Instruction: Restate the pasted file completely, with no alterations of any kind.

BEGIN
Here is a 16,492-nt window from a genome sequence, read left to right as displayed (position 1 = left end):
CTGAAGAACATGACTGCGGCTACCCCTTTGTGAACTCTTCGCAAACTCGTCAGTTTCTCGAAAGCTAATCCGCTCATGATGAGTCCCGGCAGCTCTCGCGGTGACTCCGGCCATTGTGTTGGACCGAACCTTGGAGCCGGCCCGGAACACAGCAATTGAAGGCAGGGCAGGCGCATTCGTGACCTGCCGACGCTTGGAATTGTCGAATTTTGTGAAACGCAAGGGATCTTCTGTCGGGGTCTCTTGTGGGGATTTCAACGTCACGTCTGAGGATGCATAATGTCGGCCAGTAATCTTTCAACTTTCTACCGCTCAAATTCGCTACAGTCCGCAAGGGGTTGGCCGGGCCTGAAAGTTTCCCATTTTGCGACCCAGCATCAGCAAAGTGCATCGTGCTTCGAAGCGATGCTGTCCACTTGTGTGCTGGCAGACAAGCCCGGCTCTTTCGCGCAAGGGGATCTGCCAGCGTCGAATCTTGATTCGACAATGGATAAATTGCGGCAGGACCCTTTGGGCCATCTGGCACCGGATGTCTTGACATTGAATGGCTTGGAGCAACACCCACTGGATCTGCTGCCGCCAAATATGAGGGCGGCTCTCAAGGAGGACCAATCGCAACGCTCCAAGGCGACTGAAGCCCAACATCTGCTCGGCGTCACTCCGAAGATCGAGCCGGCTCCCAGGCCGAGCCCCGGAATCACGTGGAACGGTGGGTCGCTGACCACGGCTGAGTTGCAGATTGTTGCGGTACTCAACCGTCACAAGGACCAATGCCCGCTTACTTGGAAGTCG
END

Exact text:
Here is a 16,492-nt window from a genome sequence, read left to right as displayed (position 1 = left end):
CTGAAGAACATGACTGCGGCTACCCCTTTGTGAACTCTTCGCAAACTCGTCAGTTTCTCGAAAGCTAATCCGCTCATGATGAGTCCCGGCAGCTCTCGCGGTGACTCCGGCCATTGTGTTGGACCGAACCTTGGAGCCGGCCCGGAACACAGCAATTGAAGGCAGGGCAGGCGCATTCGTGACCTGCCGACGCTTGGAATTGTCGAATTTTGTGAAACGCAAGGGATCTTCTGTCGGGGTCTCTTGTGGGGATTTCAACGTCACGTCTGAGGATGCATAATGTCGGCCAGTAATCTTTCAACTTTCTACCGCTCAAATTCGCTACAGTCCGCAAGGGGTTGGCCGGGCCTGAAAGTTTCCCATTTTGCGACCCAGCATCAGCAAAGTGCATCGTGCTTCGAAGCGATGCTGTCCACTTGTGTGCTGGCAGACAAGCCCGGCTCTTTCGCGCAAGGGGATCTGCCAGCGTCGAATCTTGATTCGACAATGGATAAATTGCGGCAGGACCCTTTGGGCCATCTGGCACCGGATGTCTTGACATTGAATGGCTTGGAGCAACACCCACTGGATCTGCTGCCGCCAAATATGAGGGCGGCTCTCAAGGAGGACCAATCGCAACGCTCCAAGGCGACTGAAGCCCAACATCTGCTCGGCGTCACTCCGAAGATCGAGCCGGCTCCCAGGCCGAGCCCCGGAATCACGTGGAACGGTGGGTCGCTGACCACGGCTGAGTTGCAGATTGTTGCGGTACTCAACCGTCACAAGGACCAATGCCCGCTTACTTGGAAGTCG